Guest Writer Wednesday: Why Watch Romantic Comedies?

some romantic comedies


This guest post by Lady T previously appeared at her blog The Funny Feminist.

A few weeks ago, I announced my intention to tackle 52 romantic comedies over the course of one year. 2012 is the Year of the Romantic Comedy at my blog, and it shall henceforth be dubbed “The Rom-Com Project.” The Rom-Com Project is a completely serious endeavor, a social experiment, and in no way a cynical ploy to get a book deal by writing about a year of doing something. In my post where I first announced the project, I explained my reasons for focusing on the romantic comedy:
I also think that looking at romantic comedies is a worthwhile feminist project. I want to look at how men and women are represented in these films. I want to look at the way romantic expectations are presented in our popular culture. I want to look at issues of consent. I want to look at the way the comedy genre affects the romance genre and vice-versa.

Readers responded well to this post and left me more suggestions than I needed, to the point where I have to decide whether to narrow down the list to 52, or expand the project to “100 Rom-Coms in a Year.”

But why focus on romantic comedies (one might ask)? Why not focus on comedies that happen to feature women?

Well, just for a lark, I looked at the Wikipedia entry on “comedy film” and took note of the different sub-genres listed under the comedy banner, as well as the examples that were mentioned for each genre.

For the fish-out-of-water genre, the entry lists six examples. 0 of 6 of these examples have female protagonists.

For the parody or spoof film genre, the entry lists three examples. 0 of 3 of these examples have female protagonists.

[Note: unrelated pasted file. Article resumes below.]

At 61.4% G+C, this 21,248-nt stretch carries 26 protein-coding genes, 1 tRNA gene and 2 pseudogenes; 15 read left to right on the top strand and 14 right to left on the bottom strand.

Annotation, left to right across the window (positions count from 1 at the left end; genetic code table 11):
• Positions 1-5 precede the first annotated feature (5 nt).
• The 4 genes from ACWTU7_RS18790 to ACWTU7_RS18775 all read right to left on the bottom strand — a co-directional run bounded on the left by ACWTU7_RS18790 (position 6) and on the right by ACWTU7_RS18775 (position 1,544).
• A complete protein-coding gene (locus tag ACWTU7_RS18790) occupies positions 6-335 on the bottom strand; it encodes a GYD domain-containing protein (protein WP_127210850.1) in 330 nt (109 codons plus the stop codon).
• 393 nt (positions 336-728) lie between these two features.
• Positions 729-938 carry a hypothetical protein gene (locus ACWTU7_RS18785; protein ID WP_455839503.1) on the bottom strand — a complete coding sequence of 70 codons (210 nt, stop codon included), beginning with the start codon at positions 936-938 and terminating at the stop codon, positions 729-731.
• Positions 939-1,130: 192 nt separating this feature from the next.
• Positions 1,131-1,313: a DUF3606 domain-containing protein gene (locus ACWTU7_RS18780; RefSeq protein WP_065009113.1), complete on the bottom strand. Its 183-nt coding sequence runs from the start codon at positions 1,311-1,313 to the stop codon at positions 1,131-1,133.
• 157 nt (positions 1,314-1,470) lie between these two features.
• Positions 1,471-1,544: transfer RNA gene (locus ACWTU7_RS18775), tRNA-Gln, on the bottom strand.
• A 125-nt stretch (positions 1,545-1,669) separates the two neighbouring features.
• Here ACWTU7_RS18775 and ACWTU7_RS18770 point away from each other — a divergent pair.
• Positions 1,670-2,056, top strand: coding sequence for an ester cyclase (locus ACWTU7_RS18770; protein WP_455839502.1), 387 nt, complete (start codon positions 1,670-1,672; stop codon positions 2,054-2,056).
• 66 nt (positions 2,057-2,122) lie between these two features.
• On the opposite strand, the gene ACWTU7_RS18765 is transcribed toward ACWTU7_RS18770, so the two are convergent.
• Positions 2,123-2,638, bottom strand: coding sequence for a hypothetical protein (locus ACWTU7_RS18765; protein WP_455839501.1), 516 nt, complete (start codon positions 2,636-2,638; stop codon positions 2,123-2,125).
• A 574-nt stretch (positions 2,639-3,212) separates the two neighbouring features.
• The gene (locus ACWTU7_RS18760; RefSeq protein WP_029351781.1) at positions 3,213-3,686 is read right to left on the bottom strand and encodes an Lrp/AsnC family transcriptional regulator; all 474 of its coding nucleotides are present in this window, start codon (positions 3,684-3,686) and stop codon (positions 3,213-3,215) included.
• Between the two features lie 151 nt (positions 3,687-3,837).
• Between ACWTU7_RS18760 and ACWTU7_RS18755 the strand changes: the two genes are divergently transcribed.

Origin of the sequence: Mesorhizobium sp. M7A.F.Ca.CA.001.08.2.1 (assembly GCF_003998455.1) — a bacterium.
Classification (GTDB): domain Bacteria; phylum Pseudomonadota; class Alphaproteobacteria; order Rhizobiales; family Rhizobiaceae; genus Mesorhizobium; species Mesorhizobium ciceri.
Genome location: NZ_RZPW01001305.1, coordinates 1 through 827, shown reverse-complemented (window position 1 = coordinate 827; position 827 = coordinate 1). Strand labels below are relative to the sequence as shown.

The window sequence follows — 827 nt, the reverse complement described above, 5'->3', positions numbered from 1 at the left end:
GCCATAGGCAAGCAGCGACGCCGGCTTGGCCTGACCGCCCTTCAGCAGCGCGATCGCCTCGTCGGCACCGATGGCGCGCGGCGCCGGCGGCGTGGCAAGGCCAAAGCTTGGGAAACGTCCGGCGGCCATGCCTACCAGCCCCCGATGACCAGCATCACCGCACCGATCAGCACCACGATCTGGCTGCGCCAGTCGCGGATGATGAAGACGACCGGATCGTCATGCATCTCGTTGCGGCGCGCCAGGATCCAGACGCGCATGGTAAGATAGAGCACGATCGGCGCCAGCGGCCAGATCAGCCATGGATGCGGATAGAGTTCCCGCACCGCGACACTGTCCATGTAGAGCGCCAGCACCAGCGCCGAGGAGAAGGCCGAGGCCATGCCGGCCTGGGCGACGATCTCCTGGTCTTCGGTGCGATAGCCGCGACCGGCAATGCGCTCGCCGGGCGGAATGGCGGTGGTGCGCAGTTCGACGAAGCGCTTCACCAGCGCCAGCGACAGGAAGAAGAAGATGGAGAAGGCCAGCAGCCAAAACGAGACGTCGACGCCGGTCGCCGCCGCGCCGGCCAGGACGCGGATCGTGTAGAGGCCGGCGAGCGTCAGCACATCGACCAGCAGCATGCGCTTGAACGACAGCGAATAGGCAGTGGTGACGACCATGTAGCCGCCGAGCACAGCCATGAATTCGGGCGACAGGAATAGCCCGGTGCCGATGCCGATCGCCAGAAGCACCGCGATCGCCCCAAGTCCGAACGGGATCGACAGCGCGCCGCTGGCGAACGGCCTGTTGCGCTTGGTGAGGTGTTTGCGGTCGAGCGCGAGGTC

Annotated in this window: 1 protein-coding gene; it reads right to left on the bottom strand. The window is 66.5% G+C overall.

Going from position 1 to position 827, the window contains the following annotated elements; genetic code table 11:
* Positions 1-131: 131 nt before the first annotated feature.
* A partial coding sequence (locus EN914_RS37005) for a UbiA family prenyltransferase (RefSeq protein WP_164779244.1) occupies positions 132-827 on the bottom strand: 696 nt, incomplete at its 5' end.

For the anarchic comedy film genre, the entry lists two examples. 0 of 2 of these examples have female protagonists.

For the black comedy film genre, the entry lists fourteen examples. 1 of these 14 examples (Heathers) has a female protagonist without a male co-protagonist, and fewer than half have a female co-protagonist.

I think you can all start to see the pattern here, but let me continue just to belabor the point.

Gross-out films. 4 examples, 0 female protagonists.

Action comedy films. 9 examples, 0 female protagonists.

Comedy horror films. 9 examples, 1 female protagonist (in Scary Movie).

Fantasy comedy films. 6 examples, 2 female co-protagonists (The Princess Bride, Being John Malkovich), 0 female protagonists without male co-protagonists.

Black comedy films. 3 examples, 0 female protagonists.

Sci-fi comedy films. 8 examples, 0 female protagonists.

Military comedy films. 9 examples, 1 female protagonist (Private Benjamin).

Stoner films. 4 examples, 0 female protagonists.

Some might argue with me on particular examples, but it’s obvious that dominant characters in comedy films are overwhelmingly male. (I also understand that Wikipedia is not an entirely accurate source of information, but the examples that are used to represent these different genres explains a lot about our cultural attitudes.)

But what about the romantic comedy?